Traffic performance – traffic performance monitoring is used to report on levels of traffic flowing through the device both at a port level (ingress/egress) and at a flow/route level. These metrics may include metrics by VLAN or source/destination subnet/IP address or other criteria. As with device performance, most devices will support the concept of a configurable thresholds to indicate important events to the user (for example no traffic is flowing on a port that should have traffic or traffic has reached or exceeded the maximum capacity of a port, a flow, or its target). Traffic performance metrics can also be used to identify trends which may indicate that when traffic on a given port should be moved to a higher bandwidth connection or where unusual traffic patterns appear at different times of day, or on specific days. As with device performance the delivery of this type of information can be via table and list export interfaces as listed above.
Security- security interfaces include the verification of user identity and authority, the tracking of user or system activity, and the securing of network protocols and their encryption.
User identity verification – Common identification verification interfaces include RADIUS, TACACS, DIAMTER, PAP/CHAP/EAP, etc. Many of these protocols also include delivering the user authority information to the device. In other words, it identifies what functions of the device the user has permissions to access. The simplest devices maintain the user security on board in the form of user IDs and passwords, but this becomes difficult to administer in a network with hundreds or thousands of devices and users and in practice becomes difficult to maintain integrity from a security policy perspective. We will discuss the pros and cons of various security practices and protocols in a later chapter.
Security activity tracking- another key part of security is to maintain a record, or audit log of who or what accesses the system and what activities they perform. This type of data is key for any forensic analysis in the event of a security breach. This data also proves helpful in determining sources of misconfiguration. For example: the device stopped sending the required flow at 12:04pm – by looking at the audit log we find that Mary made a configuration change to the flow at 12:03pm. She made this change based on a work order she received, and by further investigation we determined that the work order had an error identifying the wrong customer port and hence the wrong flow was changed. (i.e. it was not a network, device or software error and it wasn’t Mary’s error in applying the configuration change, but it was an issue introduced during the creation of the original work order.)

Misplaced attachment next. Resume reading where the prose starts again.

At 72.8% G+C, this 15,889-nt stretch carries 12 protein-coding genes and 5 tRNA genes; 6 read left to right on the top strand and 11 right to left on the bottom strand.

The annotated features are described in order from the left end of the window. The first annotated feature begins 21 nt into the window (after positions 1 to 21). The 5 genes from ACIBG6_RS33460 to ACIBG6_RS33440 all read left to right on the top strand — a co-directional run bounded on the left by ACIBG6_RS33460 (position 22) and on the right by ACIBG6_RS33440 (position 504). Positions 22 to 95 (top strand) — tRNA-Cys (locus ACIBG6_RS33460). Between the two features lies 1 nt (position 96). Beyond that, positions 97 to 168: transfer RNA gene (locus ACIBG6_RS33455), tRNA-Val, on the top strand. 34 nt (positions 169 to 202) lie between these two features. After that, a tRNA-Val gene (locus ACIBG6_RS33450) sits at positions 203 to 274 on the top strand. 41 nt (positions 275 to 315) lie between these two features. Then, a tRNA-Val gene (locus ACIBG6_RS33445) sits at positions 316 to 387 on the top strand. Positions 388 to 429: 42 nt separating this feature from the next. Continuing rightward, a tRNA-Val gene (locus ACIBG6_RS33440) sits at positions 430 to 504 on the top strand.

Network protocols and encryption- another key area ensuring device integrity is to ensure that the device is not being attacked or compromised. This includes ensuring that encryption mechanisms are secure and includes monitoring the number and source of access attempts, particularly monitoring invalid attempts, the frequency of cases where traffic appears on the device ports but fails to pass encryption validation and creating and updating security tokens and security keys. While this category is not its own explicit network protocol it is a key aspect of all the other protocols that will be discussed.
Remote access refers to interactive user sessions, specifically command line interfaces and graphical interfaces. Most devices have a local physical user interface via serial port or USB to facilitate initial device setup and recovery, Typical day to day device management, however, is done via remotely accessible network protocols. Remote access protocols for command line interfaces are most commonly performed via SSH but may also be provided via other protocols such as telnet or X-25. Graphical interfaces in modern systems are almost always provided via HTTP interfaces (HTML) but in some cases may be supplied as X11, RDP (remote desktop protocol) or RFB (VNC’s remote buffering protocol). Some systems utilize dedicated graphical presentation software running on the user’s PC/workstation and then communicate to the device over the other protocols we have discussed. This method has been largely replaced by on-board HTTP interfaces for normal craft user access but may still be used in specialized cases such as network wide configuration or initial device configuration applications.
Another set of protocols commonly associated with Taps, Packet Brokers and Routers are the packet sampling and flow monitoring protocols. Since these protocols are, in effect, their own service, I’ve not grouped them with device management protocols but instead consider this a separate category of monitoring and classification services. This includes protocols such as sFlow, NetFlow and ipFix. We will be publishing a separate blog topic specifically devoted this topic.